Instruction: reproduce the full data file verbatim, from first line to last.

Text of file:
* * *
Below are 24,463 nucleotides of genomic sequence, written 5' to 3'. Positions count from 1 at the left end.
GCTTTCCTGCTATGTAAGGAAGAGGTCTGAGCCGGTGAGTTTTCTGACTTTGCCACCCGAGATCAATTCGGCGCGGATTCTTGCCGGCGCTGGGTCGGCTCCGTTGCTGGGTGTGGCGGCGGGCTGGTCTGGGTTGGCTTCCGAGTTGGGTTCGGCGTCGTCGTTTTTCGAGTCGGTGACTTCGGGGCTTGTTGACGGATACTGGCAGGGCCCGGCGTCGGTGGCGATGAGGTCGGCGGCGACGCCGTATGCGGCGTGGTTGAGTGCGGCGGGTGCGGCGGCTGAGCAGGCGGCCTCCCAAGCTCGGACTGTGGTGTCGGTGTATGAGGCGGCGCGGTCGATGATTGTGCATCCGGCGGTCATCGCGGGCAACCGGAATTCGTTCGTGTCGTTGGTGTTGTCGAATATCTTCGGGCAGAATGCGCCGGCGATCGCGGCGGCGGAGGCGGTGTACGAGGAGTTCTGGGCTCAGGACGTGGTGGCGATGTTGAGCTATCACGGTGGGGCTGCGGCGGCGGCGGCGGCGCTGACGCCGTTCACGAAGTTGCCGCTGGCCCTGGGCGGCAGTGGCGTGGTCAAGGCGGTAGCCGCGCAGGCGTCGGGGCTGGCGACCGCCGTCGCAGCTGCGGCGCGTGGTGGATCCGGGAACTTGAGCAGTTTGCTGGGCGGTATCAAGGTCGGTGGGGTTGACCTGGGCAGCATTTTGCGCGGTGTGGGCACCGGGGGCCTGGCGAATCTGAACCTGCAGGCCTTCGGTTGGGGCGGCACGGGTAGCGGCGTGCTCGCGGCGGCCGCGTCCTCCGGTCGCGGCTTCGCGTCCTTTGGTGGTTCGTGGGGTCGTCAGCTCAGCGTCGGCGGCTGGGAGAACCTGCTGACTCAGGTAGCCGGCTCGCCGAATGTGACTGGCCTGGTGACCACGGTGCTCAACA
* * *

Below are 24,463 nucleotides of genomic sequence, written 5' to 3'. Positions count from 1 at the left end.
GCTTTCCTGCTATGTAAGGAAGAGGTCTGAGCCGGTGAGTTTTCTGACTTTGCCACCCGAGATCAATTCGGCGCGGATTCTTGCCGGCGCTGGGTCGGCTCCGTTGCTGGGTGTGGCGGCGGGCTGGTCTGGGTTGGCTTCCGAGTTGGGTTCGGCGTCGTCGTTTTTCGAGTCGGTGACTTCGGGGCTTGTTGACGGATACTGGCAGGGCCCGGCGTCGGTGGCGATGAGGTCGGCGGCGACGCCGTATGCGGCGTGGTTGAGTGCGGCGGGTGCGGCGGCTGAGCAGGCGGCCTCCCAAGCTCGGACTGTGGTGTCGGTGTATGAGGCGGCGCGGTCGATGATTGTGCATCCGGCGGTCATCGCGGGCAACCGGAATTCGTTCGTGTCGTTGGTGTTGTCGAATATCTTCGGGCAGAATGCGCCGGCGATCGCGGCGGCGGAGGCGGTGTACGAGGAGTTCTGGGCTCAGGACGTGGTGGCGATGTTGAGCTATCACGGTGGGGCTGCGGCGGCGGCGGCGGCGCTGACGCCGTTCACGAAGTTGCCGCTGGCCCTGGGCGGCAGTGGCGTGGTCAAGGCGGTAGCCGCGCAGGCGTCGGGGCTGGCGACCGCCGTCGCAGCTGCGGCGCGTGGTGGATCCGGGAACTTGAGCAGTTTGCTGGGCGGTATCAAGGTCGGTGGGGTTGACCTGGGCAGCATTTTGCGCGGTGTGGGCACCGGGGGCCTGGCGAATCTGAACCTGCAGGCCTTCGGTTGGGGCGGCACGGGTAGCGGCGTGCTCGCGGCGGCCGCGTCCTCCGGTCGCGGCTTCGCGTCCTTTGGTGGTTCGTGGGGTCGTCAGCTCAGCGTCGGCGGCTGGGAGAACCTGCTGACTCAGGTAGCCGGCTCGCCGAATGTGACTGGCCTGGTGACCACGGTGCTCAACA